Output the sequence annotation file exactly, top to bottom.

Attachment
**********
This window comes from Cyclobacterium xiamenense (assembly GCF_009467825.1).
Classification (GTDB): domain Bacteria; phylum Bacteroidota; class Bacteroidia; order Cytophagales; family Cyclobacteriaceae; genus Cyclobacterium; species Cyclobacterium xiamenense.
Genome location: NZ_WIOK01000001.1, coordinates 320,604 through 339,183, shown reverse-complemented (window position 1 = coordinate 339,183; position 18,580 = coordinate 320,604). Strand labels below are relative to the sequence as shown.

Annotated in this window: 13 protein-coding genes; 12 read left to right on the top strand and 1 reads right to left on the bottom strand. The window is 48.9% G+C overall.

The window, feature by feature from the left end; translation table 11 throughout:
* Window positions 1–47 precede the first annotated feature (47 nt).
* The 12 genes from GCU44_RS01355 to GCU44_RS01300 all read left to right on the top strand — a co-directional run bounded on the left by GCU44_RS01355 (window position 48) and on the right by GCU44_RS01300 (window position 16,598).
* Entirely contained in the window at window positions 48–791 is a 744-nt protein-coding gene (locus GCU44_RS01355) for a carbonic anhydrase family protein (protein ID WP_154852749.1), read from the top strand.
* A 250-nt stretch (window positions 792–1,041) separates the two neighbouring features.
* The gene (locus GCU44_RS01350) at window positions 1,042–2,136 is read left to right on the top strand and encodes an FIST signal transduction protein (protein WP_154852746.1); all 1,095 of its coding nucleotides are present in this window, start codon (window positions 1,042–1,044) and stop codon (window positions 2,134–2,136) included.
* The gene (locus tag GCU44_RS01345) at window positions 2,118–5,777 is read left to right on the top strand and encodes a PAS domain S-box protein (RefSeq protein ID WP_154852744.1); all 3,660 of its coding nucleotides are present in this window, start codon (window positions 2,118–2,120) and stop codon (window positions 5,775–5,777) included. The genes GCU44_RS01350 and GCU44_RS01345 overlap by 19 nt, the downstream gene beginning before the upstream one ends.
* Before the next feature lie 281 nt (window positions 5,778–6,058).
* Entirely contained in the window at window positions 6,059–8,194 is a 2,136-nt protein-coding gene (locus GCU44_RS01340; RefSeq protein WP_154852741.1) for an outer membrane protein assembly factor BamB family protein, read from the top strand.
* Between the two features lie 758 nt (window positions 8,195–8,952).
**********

This window comes from Cyclobacterium xiamenense (assembly GCF_009467825.1).
Classification (GTDB): domain Bacteria; phylum Bacteroidota; class Bacteroidia; order Cytophagales; family Cyclobacteriaceae; genus Cyclobacterium; species Cyclobacterium xiamenense.
Genome location: NZ_WIOK01000001.1, coordinates 320,604 through 339,183, shown reverse-complemented (window position 1 = coordinate 339,183; position 18,580 = coordinate 320,604). Strand labels below are relative to the sequence as shown.

Annotated in this window: 13 protein-coding genes; 12 read left to right on the top strand and 1 reads right to left on the bottom strand. The window is 48.9% G+C overall.

The window, feature by feature from the left end; translation table 11 throughout:
* Window positions 1–47 precede the first annotated feature (47 nt).
* The 12 genes from GCU44_RS01355 to GCU44_RS01300 all read left to right on the top strand — a co-directional run bounded on the left by GCU44_RS01355 (window position 48) and on the right by GCU44_RS01300 (window position 16,598).
* Entirely contained in the window at window positions 48–791 is a 744-nt protein-coding gene (locus GCU44_RS01355) for a carbonic anhydrase family protein (protein ID WP_154852749.1), read from the top strand.
* A 250-nt stretch (window positions 792–1,041) separates the two neighbouring features.
* The gene (locus GCU44_RS01350) at window positions 1,042–2,136 is read left to right on the top strand and encodes an FIST signal transduction protein (protein WP_154852746.1); all 1,095 of its coding nucleotides are present in this window, start codon (window positions 1,042–1,044) and stop codon (window positions 2,134–2,136) included.
* The gene (locus tag GCU44_RS01345) at window positions 2,118–5,777 is read left to right on the top strand and encodes a PAS domain S-box protein (RefSeq protein ID WP_154852744.1); all 3,660 of its coding nucleotides are present in this window, start codon (window positions 2,118–2,120) and stop codon (window positions 5,775–5,777) included. The genes GCU44_RS01350 and GCU44_RS01345 overlap by 19 nt, the downstream gene beginning before the upstream one ends.
* Before the next feature lie 281 nt (window positions 5,778–6,058).
* Entirely contained in the window at window positions 6,059–8,194 is a 2,136-nt protein-coding gene (locus GCU44_RS01340; RefSeq protein WP_154852741.1) for an outer membrane protein assembly factor BamB family protein, read from the top strand.
* Between the two features lie 758 nt (window positions 8,195–8,952).